top of page

Homily for 32nd Sunday Ordinary Time, Year A, 2023

Apparently Jesus based today’s parable around a typical marriage custom. The custom was that the bridegroom could should up whenever, and the bridal party had to be ready. This is because if you arrived at the party after the groom, you did not get in. And the party lasted a week, so you wanted to get in. Also, if the groom showed up at night, you had to have a lamp ready to go because you were not allowed on the streets at night with out a lamp.

Also, apparently part of the fun was for the groom to try to catch the bridal party napping. However, in our gospel today, Jesus raises the stakes dramatically. Not only are the foolish ones locked out of the party, but Jesus, God who is closer to us than we are to ourselves, Jesus says to the foolish, “I don’t know you.” I think I have said this before, but these might be the most terrifying words in the Bible, if we think through what they really mean.

So, how do we make sure that we in the wise group and not the foolish group? How do we ensure that we have oil in our lamps? Well, I think we have a couple of hints in our readings.

The first hint is something that St Paul says in our second reading. We might have noticed that in our gospel passage, both the wise and the foolish are asleep. It is therefore not a question of being awake or asleep. Likewise, St Paul says to the Thessalonians, it doesn’t matter if someone is physically alive or dead when Jesus comes again. What St Paul does say, however, is: don’t live like those people who have no hope. St Paul therefore makes a distinction between those who do have hope and those who don’t. Perhaps then wisdom and hope go together, and on the flipside foolishness and hopelessness go together.

This might be interesting to pray about, since in our gospel the proclamation of the good news, that the bridegroom is coming, happens at midnight. It happens when it is dark. When there might be no light. Precisely when we might feel like giving up hope. So, how might oil, and wisdom and hope go together?

Perhaps one way to think about this is anticipation and planning. Those who have oil are ready for what is to come. They want the future and have lived according to it. Perhaps then the oil symbolises all the decisions they have made that are in line with that future, a future they hope for. Perhaps the oil is all the prayers they have made, believing that bridegroom really will come. This brings us to the second clue, the description of wisdom in our first reading.

Our first reading describes what sounds like a courtship, even a seduction. Wisdom and those who seek her growing closer and closer. What is emphasized, however, is that wisdom comes to those who seek her. Yes, wisdom is willing and able, yes, wisdom is available, waiting at the gates, yes wisdom surpasses all efforts to catch hold of her, but still: one’s relationship to wisdom is free. It is never imposed. One has to want her. One has to go looking for her.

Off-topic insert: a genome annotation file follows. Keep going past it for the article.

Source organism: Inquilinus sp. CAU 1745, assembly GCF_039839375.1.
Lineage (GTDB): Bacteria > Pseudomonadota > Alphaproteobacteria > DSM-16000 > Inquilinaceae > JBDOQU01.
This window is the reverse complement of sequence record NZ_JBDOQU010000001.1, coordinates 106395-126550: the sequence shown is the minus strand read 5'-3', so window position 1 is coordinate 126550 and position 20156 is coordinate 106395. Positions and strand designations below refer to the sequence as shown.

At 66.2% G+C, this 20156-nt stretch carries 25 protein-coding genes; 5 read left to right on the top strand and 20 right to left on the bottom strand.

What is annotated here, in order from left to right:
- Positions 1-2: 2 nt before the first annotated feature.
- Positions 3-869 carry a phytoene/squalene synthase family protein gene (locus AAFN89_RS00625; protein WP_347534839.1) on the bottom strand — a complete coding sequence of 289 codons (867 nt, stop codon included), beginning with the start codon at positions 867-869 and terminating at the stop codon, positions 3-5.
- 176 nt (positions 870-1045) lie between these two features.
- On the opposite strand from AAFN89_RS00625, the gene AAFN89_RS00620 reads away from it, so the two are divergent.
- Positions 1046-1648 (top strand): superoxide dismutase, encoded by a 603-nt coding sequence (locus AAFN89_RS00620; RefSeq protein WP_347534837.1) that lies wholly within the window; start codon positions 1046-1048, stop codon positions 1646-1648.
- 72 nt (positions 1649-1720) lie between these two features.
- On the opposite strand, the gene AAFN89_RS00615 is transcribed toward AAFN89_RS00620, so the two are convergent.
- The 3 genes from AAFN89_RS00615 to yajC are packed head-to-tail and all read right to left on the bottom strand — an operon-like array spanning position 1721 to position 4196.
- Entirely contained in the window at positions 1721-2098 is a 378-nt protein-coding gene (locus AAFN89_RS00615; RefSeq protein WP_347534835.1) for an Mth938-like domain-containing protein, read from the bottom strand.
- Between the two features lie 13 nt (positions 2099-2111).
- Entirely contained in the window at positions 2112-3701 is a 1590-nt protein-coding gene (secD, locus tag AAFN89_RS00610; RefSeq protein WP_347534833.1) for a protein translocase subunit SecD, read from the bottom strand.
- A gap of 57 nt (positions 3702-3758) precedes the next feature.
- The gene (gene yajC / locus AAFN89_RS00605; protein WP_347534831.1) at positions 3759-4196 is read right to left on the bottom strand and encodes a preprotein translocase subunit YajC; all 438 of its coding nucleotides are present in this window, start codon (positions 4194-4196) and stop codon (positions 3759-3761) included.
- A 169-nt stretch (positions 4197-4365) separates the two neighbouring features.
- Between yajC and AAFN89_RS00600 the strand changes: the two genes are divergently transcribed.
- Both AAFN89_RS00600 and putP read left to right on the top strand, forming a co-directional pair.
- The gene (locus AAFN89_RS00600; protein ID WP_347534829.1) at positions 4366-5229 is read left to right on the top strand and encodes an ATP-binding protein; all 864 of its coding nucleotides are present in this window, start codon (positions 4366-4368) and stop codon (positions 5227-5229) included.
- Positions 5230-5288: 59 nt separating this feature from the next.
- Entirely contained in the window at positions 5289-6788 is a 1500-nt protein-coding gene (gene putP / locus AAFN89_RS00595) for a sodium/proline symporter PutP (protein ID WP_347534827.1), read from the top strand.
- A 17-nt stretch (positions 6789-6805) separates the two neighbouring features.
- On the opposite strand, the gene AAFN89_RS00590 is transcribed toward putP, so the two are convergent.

Perhaps we might think about our baptism along these lines. A few weeks ago, I mentioned to our students that all human beings are candles, but saints are the ones who let the Holy Spirit set them on fire. We might develop this a little further. Perhaps we are lanterns. Perhaps through baptism, we know who we are waiting for, we know what the point of our lives is.

However, we still must appropriate our baptism. We still must live it out. We still must live in hope. We must follow the promptings of the Holy Spirit through prayer, and works of penance and charity. Little by little the Holy Spirit will anoint us. Little by little the Holy Spirit will fill up our souls with the oil of holiness. Little by little, we will be conformed to the image of the Son of God.

We might pray then we might truly live hopeful lives, lives that reveal to others the source of our hope, our faith that Christ is truly risen and already rules our lives. We might pray that whenever the call rings out that he is coming – whether that be in the cry of the poor, whether that be in our call for peace I the world, whether that be the still small voice in our hearts saying repent and follow me – we might pray that whenever that call comes, especially in the darkest moments, we will be ready to spring into action and follow him wherever he leads us.


Recent Posts

See All

Homily for Trinity Sunday, Year B, 2024

A while ago, I remember playing in Alma Park with one of my brothers and his children. There was construction on the trainline running through the park, and the workers had set up a warning system to

Homily for 6th Sunday Easter, Year B, 2024

That last line of the gospel is a bit strange. Jesus saying, “You are my friends if you do what I command you”, makes us question his idea of friendship. Doesn’t commanding someone immediately define


bottom of page